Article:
Many aspects of deep-time Earth System models, including mantle convection, paleoclimatology, paleobiogeography and the deep Earth carbon cycle, require high-resolution plate models that include the evolution of the mosaic of plate boundaries through time. We present the first continuous late Paleozoic to present-day global plate model with evolving plate boundaries, building on and extending two previously published models for the late Paleozoic (410–250 Ma) and Mesozoic-Cenozoic (230–0 Ma). We ensure continuity during the 250–230 Ma transition period between the two models, update the absolute reference frame of the Mesozoic-Cenozoic model and add a new Paleozoic reconstruction for the Baltica-derived Alexander Terrane, now accreted to western North America. This 410–0 Ma open access model provides a framework for deep-time whole Earth modelling and acts as a base for future extensions and refinement.

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Setting up environment for DCO Demo Analysis

Mac Environment 1.1) Install Anaconda Navigate to the continuum website and download the python 2.7 Mac version of Anaconda, if not already installed. In terminal, where the downloaded anaconda source code is stored, type: bash Anaconda2-4.1.1-MacOSX-x86_64.sh Select yes to all of the prompts. Edit your .bash_profile to include the anaconda bin path in the PATH … Read more…

Workflow explained: The interaction of subduction zone volcanism with carbonate platforms and continents

Objectives Our two objectives of analysis were to (a) quantify the km-long length areas of interaction of subduction zone volcanism with carbonate platforms and (b) characterise the subduction volcanism as either continental or intra-oceanic depending on the proximity of the subduction zones to continent-ocean boundaries. In regards to the first objective, we are interested in cases where subduction-related … Read more…

Workflow explained: Measuring global subduction zone lengths with pyGPlates

For our first analysis, we developed a simple work flow to quantify subduction zone lengths from 0 to 400 Ma, using the Matthews et al. (2016) plate kinematic model. The bash workflow consists of python scripts, GMT tools and AWK scripts organised into bash sub-routine functions. The most integral parts of the workflow are the python scripts … Read more…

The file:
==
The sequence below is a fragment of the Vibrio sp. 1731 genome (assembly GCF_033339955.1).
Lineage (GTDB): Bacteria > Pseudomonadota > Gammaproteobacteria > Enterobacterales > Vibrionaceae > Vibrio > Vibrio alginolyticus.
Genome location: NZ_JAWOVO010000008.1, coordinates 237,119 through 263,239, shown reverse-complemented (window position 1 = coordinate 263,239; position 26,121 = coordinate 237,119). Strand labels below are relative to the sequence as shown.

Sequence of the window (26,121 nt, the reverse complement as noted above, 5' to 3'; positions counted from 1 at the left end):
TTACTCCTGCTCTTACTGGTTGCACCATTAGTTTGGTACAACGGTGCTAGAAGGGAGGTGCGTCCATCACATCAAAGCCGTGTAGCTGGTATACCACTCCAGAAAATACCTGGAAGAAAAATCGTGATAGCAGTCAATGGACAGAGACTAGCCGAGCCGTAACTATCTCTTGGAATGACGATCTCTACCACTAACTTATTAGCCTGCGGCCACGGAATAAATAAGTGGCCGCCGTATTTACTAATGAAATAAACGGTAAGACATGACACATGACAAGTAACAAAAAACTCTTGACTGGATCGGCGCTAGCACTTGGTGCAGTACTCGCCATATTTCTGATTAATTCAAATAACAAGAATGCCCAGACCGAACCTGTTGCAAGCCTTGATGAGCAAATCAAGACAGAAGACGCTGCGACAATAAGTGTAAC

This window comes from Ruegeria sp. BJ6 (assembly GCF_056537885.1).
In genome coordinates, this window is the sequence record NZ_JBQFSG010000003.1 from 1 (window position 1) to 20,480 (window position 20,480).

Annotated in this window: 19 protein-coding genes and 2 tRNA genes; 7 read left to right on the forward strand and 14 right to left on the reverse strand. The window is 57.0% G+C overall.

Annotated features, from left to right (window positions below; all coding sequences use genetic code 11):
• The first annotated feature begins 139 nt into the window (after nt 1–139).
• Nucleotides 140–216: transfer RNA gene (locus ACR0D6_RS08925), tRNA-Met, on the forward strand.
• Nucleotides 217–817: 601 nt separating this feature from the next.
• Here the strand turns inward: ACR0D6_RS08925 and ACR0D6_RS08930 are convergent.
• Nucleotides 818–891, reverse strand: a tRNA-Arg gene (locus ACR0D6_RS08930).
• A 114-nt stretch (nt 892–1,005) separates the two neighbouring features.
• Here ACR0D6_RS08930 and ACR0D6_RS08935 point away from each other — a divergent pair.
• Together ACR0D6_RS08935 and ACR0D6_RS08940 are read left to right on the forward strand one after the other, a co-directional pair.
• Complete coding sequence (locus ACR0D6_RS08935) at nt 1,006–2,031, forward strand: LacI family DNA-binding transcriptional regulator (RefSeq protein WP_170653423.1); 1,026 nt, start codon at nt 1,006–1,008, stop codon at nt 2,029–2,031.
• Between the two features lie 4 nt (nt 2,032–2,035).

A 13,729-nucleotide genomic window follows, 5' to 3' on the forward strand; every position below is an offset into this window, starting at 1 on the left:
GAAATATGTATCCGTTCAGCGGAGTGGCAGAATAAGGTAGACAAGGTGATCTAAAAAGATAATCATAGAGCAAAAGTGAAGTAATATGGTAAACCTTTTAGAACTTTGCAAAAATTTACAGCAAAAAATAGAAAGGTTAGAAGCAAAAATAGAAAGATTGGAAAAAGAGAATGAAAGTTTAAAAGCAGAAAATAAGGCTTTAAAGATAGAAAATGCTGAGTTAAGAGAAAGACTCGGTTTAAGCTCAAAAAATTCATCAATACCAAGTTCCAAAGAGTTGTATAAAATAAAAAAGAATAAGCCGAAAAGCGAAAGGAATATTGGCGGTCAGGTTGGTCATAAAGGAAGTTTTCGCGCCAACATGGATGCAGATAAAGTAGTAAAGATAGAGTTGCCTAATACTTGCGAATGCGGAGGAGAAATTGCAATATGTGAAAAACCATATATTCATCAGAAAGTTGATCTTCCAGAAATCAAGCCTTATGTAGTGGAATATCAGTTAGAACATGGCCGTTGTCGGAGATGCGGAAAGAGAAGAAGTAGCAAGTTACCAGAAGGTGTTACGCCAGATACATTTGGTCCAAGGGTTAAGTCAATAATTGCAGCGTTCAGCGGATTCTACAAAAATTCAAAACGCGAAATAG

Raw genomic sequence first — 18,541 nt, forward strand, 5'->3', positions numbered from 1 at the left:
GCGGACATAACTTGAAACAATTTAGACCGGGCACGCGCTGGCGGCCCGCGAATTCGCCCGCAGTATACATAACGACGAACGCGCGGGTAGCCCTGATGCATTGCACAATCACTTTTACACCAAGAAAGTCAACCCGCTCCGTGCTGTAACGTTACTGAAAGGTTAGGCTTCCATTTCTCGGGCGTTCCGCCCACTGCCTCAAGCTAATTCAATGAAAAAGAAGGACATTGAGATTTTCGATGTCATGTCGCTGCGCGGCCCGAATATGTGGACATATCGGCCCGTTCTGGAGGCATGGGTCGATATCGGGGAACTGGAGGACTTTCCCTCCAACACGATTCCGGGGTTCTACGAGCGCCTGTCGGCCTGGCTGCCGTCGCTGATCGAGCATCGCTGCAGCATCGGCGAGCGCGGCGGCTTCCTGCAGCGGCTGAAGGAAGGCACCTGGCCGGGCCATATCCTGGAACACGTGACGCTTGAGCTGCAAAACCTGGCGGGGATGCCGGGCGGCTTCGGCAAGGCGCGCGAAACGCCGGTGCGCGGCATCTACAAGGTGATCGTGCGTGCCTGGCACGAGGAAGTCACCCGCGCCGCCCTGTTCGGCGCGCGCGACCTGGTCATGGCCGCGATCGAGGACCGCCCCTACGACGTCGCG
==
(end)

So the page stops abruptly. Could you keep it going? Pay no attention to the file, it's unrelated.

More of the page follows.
PALEOMAP PaleoAtlas for GPlates

PaleoAtlas_imageThe PALEOMAP PaleoAtlas for GPlates consists of 91 paleogeographic maps spanning the Phanerozoic and late Neoproterozoic. The PaleoAtlas can be directly loaded into GPlates as a Time Dependent Raster file. The paleogeographic maps in the PaleoAtlas illustrate the ancient configuration of the ocean basins and continents, as well as important topographic and bathymetric features such as mountains, lowlands, shallow sea, continental shelves, and deep oceans. This tutorial also describes how the maps in the PaleoAtlas were made, documents the sources of information used to make the paleogeographic maps, and provides instructions how to plot user-defined paleodata on the paleogeographic maps using the program PaleoDataPlotter. Read more…


pygplates beta revision 12 released

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GPlates Vector LogoThe first beta release of pygplates (the GPlates Python library) is now available for download.

pygplates enables access to GPlates functionality via the Python programming language. This may be of particular use to researchers requiring more flexibility than is provided by the GPlates user interface.

The following pygplates functionality is available:-

  • Load and save feature data (GPML, Shapefile, etc)
  • Create/modify/query feature data
  • Traverse/modify/query plate rotation hierarchy
  • Partition into plates and assign plate properties
  • Reconstruct geometries, flowlines, motion paths
  • Resolve topological plates and query their boundary sections (ridges/subductions)
  • Calculate velocities
  • Distance between geometries (region-of-interest queries)
  • Geometry queries (length, point-in-polygon, area, centroid, tessellate, interpolate, join, partition)

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Ocean basin evolution and global-scale plate reorganization events since Pangea breakup

Seafloor ages from Müller et al.

Seafloor ages from Müller et al.Citation
Müller R.D., Seton, M., Zahirovic, S., Williams, S.E., Matthews, K.J., Wright, N.M., Shephard, G.E., Maloney, K.T., Barnett-Moore, N., Hosseinpour, M., Bower, D.J., Cannon, J., 2016. Ocean basin evolution and global-scale plate reorganization events since Pangea breakup, Annual Review of Earth and Planetary Sciences, Vol 44, 107-138. DOI: 10.1146/annurev-earth-060115-012211.

We present a revised global plate motion model with continuously closing plate boundaries ranging from the Triassic at 230 Ma to the present day, assess differences between alternative absolute plate motion models, and review global tectonic events. Relatively high mean absolute plate motion rates around 9–10 cm yr-1 between 140 and 120 Ma may be related to transient plate motion accelerations driven by the successive emplacement of a sequence of large igneous provinces during that time. … Read more…